Hackelia hirsuta (New Mexico stickseed)

Hackelia hirsuta (New Mexico stickseed)

Photograph by Robert Sivinski (2004)
Scientific Name with Author
Hackelia hirsuta (Wooton & Standley) I.M. Johnston
Common Name
New Mexico stickseed
Rare Plant Conservation Scorecard Summary
Overall Conservation Status Documented Threats Actions Needed

No Information

document rarity

Biennial herb; stems one or a few, 2-6 dm tall, covered with appressed and somewhat spreading hairs; leaves hairy, those at base of plant oblanceolate, withering early, 2-7 cm long, stem leaves lanceolate or oblong 3-10 cm long; inflorescence a coiled cyme in flower, then much elongating in fruit, fruiting flowers nodding downward, most flowers subtended by small leaf-like bracts 3-10 mm long; flower petals united into a short tube and spreading 5-lobed limb; corolla 4-8 mm in diameter, blue on limb and white in center, throat of corolla tube with 5 minutely hairy appendages (fornices); nutlets usually 4 per flower (sometimes fewer by abortion), nutlet margins armed with a single row of prickles with small branching hooks at the tips, dorsal surfaces of nutlets papillate,without additional prickles. Flowers July and August.
Similar Species
Differs from the annual Lappula redowskii by its biennial habitat and nodding fruits. Hackelia besseyi is also very hairy, but is a slender plant with flowers that are only 1 or 2 mm in diameter and only a few inflorescence bracts at the bases of the cymes. Hackelia floribunda is less hairy and has shorter, naked cymes (no bracts).
New Mexico, Colfax, Mora, Rio Arriba, Sandoval, San Miguel, Santa Fe, Taos, and Union counties, Jemez Mountains, Canjilon Mountains, southern Sangre de Cristo Mountains, and Capulin Volcano.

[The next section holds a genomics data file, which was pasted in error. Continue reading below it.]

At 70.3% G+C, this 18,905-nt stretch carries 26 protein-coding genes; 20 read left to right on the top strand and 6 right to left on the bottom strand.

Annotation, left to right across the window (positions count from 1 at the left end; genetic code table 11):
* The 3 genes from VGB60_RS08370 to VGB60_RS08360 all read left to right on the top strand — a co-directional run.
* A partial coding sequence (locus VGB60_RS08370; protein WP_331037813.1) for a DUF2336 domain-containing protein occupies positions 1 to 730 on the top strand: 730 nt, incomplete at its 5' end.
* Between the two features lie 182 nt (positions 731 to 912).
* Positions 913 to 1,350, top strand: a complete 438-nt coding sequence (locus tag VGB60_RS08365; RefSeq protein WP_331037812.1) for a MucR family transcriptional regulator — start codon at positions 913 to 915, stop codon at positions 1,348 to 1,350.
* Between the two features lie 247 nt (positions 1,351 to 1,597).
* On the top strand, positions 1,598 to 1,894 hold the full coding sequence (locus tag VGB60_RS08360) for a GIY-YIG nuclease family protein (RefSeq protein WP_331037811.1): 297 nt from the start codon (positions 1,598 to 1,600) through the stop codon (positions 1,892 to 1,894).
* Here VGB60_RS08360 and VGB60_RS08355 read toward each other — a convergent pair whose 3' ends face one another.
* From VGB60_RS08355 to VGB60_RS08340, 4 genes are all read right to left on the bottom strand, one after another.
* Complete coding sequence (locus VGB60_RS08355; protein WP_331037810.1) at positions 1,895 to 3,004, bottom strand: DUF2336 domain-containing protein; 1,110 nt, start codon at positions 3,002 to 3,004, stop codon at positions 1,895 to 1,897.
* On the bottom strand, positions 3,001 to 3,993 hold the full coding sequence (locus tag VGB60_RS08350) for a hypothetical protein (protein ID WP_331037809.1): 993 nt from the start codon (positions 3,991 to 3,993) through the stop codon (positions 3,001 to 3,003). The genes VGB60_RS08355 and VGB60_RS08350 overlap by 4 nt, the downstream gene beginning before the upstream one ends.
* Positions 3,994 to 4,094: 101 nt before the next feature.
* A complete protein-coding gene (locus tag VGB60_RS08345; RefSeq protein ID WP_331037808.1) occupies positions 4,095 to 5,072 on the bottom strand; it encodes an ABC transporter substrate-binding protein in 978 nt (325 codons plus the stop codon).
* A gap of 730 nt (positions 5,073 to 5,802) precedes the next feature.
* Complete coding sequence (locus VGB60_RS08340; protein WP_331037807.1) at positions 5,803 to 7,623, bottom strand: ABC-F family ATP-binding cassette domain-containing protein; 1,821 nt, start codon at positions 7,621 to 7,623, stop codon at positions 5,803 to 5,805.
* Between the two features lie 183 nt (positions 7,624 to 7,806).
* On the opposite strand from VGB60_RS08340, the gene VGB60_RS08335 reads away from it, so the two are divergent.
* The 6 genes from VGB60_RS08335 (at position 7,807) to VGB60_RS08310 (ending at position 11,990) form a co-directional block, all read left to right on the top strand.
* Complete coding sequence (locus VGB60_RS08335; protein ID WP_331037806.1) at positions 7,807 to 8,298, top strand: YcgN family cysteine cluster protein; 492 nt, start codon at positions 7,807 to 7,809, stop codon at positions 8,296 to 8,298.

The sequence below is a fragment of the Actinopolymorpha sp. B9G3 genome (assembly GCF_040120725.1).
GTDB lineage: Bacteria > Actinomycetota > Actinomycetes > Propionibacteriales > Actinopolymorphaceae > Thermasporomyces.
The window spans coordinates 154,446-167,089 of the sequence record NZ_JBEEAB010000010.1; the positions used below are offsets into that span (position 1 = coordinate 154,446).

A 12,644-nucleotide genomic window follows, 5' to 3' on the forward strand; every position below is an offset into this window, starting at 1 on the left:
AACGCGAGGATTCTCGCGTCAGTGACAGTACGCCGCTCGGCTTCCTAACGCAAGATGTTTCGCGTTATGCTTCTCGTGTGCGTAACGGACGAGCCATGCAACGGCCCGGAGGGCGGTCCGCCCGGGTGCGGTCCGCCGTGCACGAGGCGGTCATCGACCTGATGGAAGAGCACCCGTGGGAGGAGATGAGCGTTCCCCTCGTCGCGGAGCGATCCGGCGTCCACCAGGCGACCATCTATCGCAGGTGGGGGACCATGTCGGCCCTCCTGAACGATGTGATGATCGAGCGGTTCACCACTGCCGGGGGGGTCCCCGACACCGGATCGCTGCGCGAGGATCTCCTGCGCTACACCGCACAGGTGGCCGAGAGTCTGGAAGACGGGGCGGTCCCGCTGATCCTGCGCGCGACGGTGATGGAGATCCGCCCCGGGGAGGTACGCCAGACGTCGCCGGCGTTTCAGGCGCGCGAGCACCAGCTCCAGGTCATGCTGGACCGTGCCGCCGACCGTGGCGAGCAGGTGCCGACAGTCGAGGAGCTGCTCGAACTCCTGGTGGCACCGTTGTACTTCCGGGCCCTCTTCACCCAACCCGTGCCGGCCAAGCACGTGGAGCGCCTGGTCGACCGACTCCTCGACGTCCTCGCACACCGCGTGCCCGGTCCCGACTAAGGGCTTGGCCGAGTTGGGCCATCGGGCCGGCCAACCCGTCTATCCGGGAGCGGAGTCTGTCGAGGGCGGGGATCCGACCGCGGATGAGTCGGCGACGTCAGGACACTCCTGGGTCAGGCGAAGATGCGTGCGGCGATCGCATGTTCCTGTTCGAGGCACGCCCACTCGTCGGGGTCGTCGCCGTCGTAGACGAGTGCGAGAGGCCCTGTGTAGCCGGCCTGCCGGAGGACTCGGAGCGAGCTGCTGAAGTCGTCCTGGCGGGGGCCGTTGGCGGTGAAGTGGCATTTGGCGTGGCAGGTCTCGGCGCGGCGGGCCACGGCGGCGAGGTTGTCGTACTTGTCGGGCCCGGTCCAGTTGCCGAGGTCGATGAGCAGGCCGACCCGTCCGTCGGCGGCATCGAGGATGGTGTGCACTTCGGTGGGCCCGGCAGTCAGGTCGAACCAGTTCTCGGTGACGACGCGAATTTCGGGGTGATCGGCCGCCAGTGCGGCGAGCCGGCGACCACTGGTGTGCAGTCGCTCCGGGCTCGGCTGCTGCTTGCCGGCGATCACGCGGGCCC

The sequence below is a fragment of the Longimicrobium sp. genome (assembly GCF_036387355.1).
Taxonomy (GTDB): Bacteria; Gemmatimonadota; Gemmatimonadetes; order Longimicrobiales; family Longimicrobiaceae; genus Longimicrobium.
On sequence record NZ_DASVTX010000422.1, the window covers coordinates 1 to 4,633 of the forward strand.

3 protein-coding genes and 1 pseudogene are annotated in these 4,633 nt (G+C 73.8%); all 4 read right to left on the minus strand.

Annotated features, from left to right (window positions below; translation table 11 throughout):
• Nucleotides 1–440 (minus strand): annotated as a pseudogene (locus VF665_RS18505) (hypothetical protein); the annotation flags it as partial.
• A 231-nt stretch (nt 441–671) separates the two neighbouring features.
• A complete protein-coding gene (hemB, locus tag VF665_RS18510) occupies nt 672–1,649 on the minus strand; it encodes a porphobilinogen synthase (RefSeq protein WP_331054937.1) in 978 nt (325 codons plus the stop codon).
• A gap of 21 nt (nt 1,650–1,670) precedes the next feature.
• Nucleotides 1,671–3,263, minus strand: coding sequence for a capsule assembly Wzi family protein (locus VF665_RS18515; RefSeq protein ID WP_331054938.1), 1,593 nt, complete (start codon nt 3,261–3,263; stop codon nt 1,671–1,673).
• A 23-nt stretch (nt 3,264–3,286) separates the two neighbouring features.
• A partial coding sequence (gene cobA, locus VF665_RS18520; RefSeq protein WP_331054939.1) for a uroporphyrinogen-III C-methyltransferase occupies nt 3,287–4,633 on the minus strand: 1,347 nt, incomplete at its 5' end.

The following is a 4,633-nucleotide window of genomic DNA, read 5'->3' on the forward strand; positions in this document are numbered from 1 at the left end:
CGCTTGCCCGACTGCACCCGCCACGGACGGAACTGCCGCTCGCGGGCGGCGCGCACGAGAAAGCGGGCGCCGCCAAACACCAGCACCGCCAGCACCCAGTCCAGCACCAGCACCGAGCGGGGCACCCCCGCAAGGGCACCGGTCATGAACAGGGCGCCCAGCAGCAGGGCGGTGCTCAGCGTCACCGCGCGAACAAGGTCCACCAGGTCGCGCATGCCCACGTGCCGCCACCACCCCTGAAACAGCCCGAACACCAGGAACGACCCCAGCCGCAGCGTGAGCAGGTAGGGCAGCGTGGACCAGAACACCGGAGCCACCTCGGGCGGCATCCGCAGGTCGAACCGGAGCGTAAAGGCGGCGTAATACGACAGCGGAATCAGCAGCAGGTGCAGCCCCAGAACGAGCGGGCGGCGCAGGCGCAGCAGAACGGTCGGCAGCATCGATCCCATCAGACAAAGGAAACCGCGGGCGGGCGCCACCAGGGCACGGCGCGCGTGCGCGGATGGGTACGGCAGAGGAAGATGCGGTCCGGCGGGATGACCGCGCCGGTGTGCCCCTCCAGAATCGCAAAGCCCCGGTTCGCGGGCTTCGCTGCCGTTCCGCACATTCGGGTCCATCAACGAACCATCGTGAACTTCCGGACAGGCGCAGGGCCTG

Dry sites of shaley or igneous soils in lower to upper montane coniferous forest, usually with Gambel oak; 2,350-3,100 m (7,700-10,200 ft).
The flowers of this plant are clear blue. The larger-flowered forms are attractive.
Conservation Considerations
Distribution is sporadic and local populations are not large. The species often occupies roadcuts or excavations that expose mineral soils. It is not significantly threatened by common land uses within its habitats.
Important Literature

Gentry, J.L. and R.L. Carr. 1974. A revision of the genus Hackelia (Boraginaceae) in North America north of Mexico. Memoirs of the New York Botanical Garden 26(1):121-227.

Wooton, E.O. and P.C. Standley. 1913. Descriptions of new plants preliminary to a report upon the flora of New Mexico. Contributions from the U.S. National Herbarium 16:109-196.

Higgins, L.C. 1979. Boraginaceae of the southwestern United States. Great Basin Naturalist 39(4):293-350.

Information Compiled By
Robert Sivinski 1999; last updated 2007

For distribution maps and more information, visit Natural Heritage New Mexico